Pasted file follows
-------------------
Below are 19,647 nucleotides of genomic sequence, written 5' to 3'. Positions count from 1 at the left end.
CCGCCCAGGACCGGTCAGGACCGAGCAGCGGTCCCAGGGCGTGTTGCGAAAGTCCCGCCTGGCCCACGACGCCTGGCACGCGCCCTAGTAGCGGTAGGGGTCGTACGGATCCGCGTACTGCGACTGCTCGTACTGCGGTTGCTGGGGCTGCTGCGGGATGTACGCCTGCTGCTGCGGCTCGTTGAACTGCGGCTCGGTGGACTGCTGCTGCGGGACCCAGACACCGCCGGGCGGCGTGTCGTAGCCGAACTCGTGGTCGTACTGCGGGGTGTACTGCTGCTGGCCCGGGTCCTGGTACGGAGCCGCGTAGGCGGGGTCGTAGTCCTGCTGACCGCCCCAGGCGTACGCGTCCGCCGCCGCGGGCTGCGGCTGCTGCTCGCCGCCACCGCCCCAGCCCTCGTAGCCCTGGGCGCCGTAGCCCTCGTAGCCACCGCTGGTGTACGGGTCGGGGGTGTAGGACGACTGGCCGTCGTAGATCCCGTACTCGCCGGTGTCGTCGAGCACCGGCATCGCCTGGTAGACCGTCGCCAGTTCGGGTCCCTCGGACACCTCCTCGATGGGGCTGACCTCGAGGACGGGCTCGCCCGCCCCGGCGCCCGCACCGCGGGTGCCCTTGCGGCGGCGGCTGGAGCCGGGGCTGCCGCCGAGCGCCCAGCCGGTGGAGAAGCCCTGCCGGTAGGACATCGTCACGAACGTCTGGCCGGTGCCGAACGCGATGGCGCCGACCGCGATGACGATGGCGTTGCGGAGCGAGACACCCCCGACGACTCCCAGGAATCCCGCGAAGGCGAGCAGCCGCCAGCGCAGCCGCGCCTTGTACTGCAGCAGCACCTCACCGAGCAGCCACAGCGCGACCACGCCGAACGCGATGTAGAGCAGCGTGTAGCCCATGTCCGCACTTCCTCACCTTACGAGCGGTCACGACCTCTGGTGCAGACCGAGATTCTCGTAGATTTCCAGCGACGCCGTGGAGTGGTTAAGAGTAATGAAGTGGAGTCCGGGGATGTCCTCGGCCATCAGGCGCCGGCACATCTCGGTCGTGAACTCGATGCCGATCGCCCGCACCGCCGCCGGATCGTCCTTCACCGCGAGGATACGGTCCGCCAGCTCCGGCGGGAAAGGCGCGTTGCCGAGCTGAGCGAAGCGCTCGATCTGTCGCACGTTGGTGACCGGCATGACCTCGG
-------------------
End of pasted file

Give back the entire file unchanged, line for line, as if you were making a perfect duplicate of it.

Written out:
Below are 19,647 nucleotides of genomic sequence, written 5' to 3'. Positions count from 1 at the left end.
CCGCCCAGGACCGGTCAGGACCGAGCAGCGGTCCCAGGGCGTGTTGCGAAAGTCCCGCCTGGCCCACGACGCCTGGCACGCGCCCTAGTAGCGGTAGGGGTCGTACGGATCCGCGTACTGCGACTGCTCGTACTGCGGTTGCTGGGGCTGCTGCGGGATGTACGCCTGCTGCTGCGGCTCGTTGAACTGCGGCTCGGTGGACTGCTGCTGCGGGACCCAGACACCGCCGGGCGGCGTGTCGTAGCCGAACTCGTGGTCGTACTGCGGGGTGTACTGCTGCTGGCCCGGGTCCTGGTACGGAGCCGCGTAGGCGGGGTCGTAGTCCTGCTGACCGCCCCAGGCGTACGCGTCCGCCGCCGCGGGCTGCGGCTGCTGCTCGCCGCCACCGCCCCAGCCCTCGTAGCCCTGGGCGCCGTAGCCCTCGTAGCCACCGCTGGTGTACGGGTCGGGGGTGTAGGACGACTGGCCGTCGTAGATCCCGTACTCGCCGGTGTCGTCGAGCACCGGCATCGCCTGGTAGACCGTCGCCAGTTCGGGTCCCTCGGACACCTCCTCGATGGGGCTGACCTCGAGGACGGGCTCGCCCGCCCCGGCGCCCGCACCGCGGGTGCCCTTGCGGCGGCGGCTGGAGCCGGGGCTGCCGCCGAGCGCCCAGCCGGTGGAGAAGCCCTGCCGGTAGGACATCGTCACGAACGTCTGGCCGGTGCCGAACGCGATGGCGCCGACCGCGATGACGATGGCGTTGCGGAGCGAGACACCCCCGACGACTCCCAGGAATCCCGCGAAGGCGAGCAGCCGCCAGCGCAGCCGCGCCTTGTACTGCAGCAGCACCTCACCGAGCAGCCACAGCGCGACCACGCCGAACGCGATGTAGAGCAGCGTGTAGCCCATGTCCGCACTTCCTCACCTTACGAGCGGTCACGACCTCTGGTGCAGACCGAGATTCTCGTAGATTTCCAGCGACGCCGTGGAGTGGTTAAGAGTAATGAAGTGGAGTCCGGGGATGTCCTCGGCCATCAGGCGCCGGCACATCTCGGTCGTGAACTCGATGCCGATCGCCCGCACCGCCGCCGGATCGTCCTTCACCGCGAGGATACGGTCCGCCAGCTCCGGCGGGAAAGGCGCGTTGCCGAGCTGAGCGAAGCGCTCGATCTGTCGCACGTTGGTGACCGGCATGACCTCGG